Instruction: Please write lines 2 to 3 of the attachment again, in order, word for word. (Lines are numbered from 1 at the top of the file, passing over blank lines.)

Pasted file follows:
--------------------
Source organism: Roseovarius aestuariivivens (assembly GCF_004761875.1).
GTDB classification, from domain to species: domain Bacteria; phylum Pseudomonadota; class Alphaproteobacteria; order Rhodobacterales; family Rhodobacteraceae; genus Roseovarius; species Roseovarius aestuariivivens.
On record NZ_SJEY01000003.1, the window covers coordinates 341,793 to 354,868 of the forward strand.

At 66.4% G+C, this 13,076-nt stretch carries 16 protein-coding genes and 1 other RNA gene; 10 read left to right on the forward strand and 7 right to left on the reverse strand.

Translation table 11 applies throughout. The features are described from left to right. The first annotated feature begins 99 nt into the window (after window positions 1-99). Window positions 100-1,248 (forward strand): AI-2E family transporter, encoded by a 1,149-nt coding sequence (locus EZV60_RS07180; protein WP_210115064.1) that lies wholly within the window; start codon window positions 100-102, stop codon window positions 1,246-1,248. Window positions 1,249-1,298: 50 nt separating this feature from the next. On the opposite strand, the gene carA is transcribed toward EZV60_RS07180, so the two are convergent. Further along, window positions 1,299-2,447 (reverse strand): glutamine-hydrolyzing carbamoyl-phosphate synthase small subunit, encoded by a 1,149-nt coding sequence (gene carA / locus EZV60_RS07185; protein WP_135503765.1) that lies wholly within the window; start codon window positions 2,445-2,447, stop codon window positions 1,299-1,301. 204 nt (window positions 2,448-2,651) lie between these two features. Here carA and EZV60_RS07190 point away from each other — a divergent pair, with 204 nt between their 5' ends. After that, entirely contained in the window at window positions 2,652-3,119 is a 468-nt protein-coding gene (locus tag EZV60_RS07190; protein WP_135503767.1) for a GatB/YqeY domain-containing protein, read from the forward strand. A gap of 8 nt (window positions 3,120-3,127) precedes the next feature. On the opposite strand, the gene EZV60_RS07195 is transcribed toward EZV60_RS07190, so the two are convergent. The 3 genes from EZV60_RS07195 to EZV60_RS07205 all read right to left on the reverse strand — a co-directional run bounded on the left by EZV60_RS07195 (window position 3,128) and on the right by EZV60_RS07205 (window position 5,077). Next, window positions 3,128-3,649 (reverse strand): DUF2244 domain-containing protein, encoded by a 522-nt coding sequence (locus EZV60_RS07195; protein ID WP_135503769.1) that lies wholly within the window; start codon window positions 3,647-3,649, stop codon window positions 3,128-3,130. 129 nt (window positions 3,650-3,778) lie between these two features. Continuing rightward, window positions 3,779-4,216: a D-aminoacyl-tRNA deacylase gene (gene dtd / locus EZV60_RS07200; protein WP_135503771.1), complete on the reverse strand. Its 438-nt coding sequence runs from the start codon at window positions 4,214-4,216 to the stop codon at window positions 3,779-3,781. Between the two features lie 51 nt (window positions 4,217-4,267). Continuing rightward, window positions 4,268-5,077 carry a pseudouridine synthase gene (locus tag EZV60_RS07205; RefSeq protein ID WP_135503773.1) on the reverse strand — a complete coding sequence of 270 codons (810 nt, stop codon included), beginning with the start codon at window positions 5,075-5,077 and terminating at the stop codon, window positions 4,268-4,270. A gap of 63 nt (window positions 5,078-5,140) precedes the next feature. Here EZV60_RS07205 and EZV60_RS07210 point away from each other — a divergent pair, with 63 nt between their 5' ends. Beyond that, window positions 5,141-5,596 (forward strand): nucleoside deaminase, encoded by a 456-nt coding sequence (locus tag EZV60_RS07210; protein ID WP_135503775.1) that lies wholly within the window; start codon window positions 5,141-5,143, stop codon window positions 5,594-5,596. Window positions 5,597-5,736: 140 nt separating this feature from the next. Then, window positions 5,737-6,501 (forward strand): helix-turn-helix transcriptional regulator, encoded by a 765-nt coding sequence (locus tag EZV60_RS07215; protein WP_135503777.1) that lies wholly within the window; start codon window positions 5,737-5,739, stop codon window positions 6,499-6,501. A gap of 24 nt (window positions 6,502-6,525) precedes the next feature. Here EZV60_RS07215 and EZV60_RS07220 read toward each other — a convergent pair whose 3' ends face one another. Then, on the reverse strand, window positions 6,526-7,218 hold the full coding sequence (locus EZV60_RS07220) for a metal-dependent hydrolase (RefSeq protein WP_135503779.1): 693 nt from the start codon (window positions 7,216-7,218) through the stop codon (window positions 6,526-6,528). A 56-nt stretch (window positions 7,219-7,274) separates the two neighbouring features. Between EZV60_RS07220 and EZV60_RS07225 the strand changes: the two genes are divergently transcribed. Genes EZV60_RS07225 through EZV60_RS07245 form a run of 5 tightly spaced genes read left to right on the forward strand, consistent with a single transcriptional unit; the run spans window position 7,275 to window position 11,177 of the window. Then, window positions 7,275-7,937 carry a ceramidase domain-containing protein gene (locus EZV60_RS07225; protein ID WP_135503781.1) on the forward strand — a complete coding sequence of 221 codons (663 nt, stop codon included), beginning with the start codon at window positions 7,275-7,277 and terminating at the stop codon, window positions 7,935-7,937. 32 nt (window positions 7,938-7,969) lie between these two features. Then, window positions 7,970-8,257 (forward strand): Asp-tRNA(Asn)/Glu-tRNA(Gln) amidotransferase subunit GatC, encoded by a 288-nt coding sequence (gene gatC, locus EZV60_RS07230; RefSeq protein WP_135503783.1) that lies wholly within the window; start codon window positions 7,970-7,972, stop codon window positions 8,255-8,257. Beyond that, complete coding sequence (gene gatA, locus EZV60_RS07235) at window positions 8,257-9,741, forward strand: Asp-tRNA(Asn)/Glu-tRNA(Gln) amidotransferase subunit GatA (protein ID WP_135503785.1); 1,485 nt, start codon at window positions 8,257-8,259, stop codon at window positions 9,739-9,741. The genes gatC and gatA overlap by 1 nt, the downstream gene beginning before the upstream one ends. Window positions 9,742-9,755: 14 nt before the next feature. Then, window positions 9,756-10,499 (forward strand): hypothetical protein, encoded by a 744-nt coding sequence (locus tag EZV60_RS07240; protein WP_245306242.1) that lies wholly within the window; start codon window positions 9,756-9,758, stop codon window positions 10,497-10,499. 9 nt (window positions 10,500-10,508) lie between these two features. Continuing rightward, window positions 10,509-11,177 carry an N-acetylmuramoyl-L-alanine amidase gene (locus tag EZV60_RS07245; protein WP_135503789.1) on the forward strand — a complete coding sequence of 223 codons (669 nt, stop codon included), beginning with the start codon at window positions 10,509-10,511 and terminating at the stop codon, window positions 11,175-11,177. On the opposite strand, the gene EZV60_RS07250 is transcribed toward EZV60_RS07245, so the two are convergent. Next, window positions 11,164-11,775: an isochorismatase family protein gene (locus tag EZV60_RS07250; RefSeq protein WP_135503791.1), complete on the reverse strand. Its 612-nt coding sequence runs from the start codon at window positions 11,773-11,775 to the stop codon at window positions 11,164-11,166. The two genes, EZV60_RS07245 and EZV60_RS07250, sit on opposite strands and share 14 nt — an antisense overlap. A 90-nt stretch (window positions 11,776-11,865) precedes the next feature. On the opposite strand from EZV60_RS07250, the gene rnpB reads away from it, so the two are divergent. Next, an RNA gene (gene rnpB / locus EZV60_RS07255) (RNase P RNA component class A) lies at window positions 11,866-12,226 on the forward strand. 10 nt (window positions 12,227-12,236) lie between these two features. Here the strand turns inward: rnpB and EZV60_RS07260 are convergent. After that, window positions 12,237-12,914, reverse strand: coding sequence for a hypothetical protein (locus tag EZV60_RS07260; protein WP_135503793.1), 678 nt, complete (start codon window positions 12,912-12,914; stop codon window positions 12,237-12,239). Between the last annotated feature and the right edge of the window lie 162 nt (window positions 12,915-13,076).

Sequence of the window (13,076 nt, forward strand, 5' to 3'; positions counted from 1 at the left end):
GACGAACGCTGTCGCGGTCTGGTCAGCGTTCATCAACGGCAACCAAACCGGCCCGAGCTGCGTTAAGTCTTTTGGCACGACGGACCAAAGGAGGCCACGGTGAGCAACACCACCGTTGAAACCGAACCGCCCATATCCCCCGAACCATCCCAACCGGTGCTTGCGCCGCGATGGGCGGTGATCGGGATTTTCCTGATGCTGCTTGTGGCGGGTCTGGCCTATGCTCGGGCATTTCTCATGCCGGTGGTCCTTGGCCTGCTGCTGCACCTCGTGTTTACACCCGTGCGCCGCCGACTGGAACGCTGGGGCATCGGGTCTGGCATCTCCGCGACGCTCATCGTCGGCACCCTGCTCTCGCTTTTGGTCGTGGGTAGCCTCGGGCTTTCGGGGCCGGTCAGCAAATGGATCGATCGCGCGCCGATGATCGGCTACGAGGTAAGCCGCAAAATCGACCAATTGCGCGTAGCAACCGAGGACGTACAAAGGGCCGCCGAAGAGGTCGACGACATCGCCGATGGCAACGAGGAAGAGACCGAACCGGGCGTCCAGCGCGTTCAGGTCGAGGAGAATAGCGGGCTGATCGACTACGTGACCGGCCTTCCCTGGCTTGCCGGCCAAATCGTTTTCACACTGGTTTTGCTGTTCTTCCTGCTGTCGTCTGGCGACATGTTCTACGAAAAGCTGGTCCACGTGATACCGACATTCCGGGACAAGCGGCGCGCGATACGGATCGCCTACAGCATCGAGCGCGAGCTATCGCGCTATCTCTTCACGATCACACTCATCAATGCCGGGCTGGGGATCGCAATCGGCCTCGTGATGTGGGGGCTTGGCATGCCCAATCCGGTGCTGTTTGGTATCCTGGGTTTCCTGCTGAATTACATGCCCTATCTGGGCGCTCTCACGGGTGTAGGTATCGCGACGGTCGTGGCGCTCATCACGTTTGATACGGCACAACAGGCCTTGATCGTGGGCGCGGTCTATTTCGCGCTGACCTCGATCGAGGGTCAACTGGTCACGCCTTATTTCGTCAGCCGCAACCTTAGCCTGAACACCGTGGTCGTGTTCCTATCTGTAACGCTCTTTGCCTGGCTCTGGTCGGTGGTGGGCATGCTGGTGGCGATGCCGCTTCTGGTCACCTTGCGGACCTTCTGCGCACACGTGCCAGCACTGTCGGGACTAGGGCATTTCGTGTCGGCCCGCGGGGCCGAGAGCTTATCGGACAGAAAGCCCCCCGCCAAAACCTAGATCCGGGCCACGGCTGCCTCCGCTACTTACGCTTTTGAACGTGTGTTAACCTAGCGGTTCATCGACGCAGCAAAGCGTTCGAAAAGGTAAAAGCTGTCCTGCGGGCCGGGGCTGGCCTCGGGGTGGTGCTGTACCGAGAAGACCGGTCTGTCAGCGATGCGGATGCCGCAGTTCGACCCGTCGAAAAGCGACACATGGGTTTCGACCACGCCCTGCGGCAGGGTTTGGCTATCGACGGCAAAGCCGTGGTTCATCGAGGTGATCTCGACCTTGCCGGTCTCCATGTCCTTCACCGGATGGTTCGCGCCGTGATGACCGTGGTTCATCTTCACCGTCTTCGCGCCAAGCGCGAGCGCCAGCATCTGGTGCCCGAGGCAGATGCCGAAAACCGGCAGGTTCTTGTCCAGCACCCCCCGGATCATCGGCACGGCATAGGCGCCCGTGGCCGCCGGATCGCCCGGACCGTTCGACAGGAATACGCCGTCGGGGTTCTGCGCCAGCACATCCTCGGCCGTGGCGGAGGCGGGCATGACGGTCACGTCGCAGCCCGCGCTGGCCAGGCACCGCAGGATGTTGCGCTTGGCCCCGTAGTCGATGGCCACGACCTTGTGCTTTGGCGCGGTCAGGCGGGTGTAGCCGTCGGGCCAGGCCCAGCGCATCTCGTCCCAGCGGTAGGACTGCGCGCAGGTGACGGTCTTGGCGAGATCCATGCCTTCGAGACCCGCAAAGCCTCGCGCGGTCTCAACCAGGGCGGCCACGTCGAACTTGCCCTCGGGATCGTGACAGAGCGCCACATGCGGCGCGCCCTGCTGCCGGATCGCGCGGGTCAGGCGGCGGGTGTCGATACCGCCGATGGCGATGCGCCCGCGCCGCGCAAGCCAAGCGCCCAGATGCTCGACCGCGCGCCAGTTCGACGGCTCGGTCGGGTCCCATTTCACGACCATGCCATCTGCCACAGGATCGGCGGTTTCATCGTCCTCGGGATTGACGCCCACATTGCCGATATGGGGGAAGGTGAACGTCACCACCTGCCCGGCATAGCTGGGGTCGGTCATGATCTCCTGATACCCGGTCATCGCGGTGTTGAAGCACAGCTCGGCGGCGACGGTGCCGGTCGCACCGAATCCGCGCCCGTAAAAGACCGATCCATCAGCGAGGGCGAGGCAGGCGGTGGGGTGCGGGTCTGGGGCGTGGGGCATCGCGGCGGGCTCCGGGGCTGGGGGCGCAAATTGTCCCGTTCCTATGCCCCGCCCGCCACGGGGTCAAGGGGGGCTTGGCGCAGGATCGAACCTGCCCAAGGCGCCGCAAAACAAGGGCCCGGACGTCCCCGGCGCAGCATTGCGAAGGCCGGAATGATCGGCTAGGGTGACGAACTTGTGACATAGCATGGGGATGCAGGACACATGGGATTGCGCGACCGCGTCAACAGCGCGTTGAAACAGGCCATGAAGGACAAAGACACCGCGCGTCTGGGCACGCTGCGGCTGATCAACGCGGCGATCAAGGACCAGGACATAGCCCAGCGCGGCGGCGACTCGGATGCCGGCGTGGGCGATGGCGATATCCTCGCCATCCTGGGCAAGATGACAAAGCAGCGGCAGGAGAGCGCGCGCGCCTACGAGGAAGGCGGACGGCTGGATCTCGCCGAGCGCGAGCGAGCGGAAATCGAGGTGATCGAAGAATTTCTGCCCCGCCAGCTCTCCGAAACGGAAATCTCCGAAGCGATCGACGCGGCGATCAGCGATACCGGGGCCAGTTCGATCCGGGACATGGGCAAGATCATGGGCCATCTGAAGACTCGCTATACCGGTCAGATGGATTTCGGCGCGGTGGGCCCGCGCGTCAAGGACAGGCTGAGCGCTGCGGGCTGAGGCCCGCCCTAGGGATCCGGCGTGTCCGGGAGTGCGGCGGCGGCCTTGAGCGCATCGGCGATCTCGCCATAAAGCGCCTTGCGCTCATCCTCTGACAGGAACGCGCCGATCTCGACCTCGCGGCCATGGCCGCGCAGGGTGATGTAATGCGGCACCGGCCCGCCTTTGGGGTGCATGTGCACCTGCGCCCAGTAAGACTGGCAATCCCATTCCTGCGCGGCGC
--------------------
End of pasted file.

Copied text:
GTDB classification, from domain to species: domain Bacteria; phylum Pseudomonadota; class Alphaproteobacteria; order Rhodobacterales; family Rhodobacteraceae; genus Roseovarius; species Roseovarius aestuariivivens.
On record NZ_SJEY01000003.1, the window covers coordinates 341,793 to 354,868 of the forward strand.